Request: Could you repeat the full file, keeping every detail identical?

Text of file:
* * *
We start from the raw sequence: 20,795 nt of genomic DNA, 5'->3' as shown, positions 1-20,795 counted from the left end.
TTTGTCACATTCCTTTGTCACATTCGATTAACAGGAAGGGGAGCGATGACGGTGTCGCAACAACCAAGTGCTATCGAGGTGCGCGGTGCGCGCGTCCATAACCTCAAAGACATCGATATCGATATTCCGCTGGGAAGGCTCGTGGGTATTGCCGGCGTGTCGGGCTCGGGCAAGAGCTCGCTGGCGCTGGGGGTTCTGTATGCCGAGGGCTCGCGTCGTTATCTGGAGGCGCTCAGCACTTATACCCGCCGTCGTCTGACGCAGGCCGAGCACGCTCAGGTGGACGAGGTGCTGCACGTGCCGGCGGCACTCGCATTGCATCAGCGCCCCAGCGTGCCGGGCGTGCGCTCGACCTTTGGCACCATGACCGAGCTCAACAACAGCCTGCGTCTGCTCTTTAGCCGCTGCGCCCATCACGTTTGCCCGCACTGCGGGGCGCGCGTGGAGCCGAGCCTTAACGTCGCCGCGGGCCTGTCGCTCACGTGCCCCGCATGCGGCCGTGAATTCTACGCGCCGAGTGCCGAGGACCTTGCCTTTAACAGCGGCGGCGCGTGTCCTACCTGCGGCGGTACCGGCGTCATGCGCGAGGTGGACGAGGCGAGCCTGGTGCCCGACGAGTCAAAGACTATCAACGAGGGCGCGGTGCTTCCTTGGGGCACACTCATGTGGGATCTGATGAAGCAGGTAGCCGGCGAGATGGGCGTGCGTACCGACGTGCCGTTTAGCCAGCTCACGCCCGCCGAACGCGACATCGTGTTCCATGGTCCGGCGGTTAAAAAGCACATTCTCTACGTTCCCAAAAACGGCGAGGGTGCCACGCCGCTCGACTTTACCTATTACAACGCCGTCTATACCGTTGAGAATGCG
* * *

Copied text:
We start from the raw sequence: 20,795 nt of genomic DNA, 5'->3' as shown, positions 1-20,795 counted from the left end.
TTTGTCACATTCCTTTGTCACATTCGATTAACAGGAAGGGGAGCGATGACGGTGTCGCAACAACCAAGTGCTATCGAGGTGCGCGGTGCGCGCGTCCATAACCTCAAAGACATCGATATCGATATTCCGCTGGGAAGGCTCGTGGGTATTGCCGGCGTGTCGGGCTCGGGCAAGAGCTCGCTGGCGCTGGGGGTTCTGTATGCCGAGGGCTCGCGTCGTTATCTGGAGGCGCTCAGCACTTATACCCGCCGTCGTCTGACGCAGGCCGAGCACGCTCAGGTGGACGAGGTGCTGCACGTGCCGGCGGCACTCGCATTGCATCAGCGCCCCAGCGTGCCGGGCGTGCGCTCGACCTTTGGCACCATGACCGAGCTCAACAACAGCCTGCGTCTGCTCTTTAGCCGCTGCGCCCATCACGTTTGCCCGCACTGCGGGGCGCGCGTGGAGCCGAGCCTTAACGTCGCCGCGGGCCTGTCGCTCACGTGCCCCGCATGCGGCCGTGAATTCTACGCGCCGAGTGCCGAGGACCTTGCCTTTAACAGCGGCGGCGCGTGTCCTACCTGCGGCGGTACCGGCGTCATGCGCGAGGTGGACGAGGCGAGCCTGGTGCCCGACGAGTCAAAGACTATCAACGAGGGCGCGGTGCTTCCTTGGGGCACACTCATGTGGGATCTGATGAAGCAGGTAGCCGGCGAGATGGGCGTGCGTACCGACGTGCCGTTTAGCCAGCTCACGCCCGCCGAACGCGACATCGTGTTCCATGGTCCGGCGGTTAAAAAGCACATTCTCTACGTTCCCAAAAACGGCGAGGGTGCCACGCCGCTCGACTTTACCTATTACAACGCCGTCTATACCGTTGAGAATGCG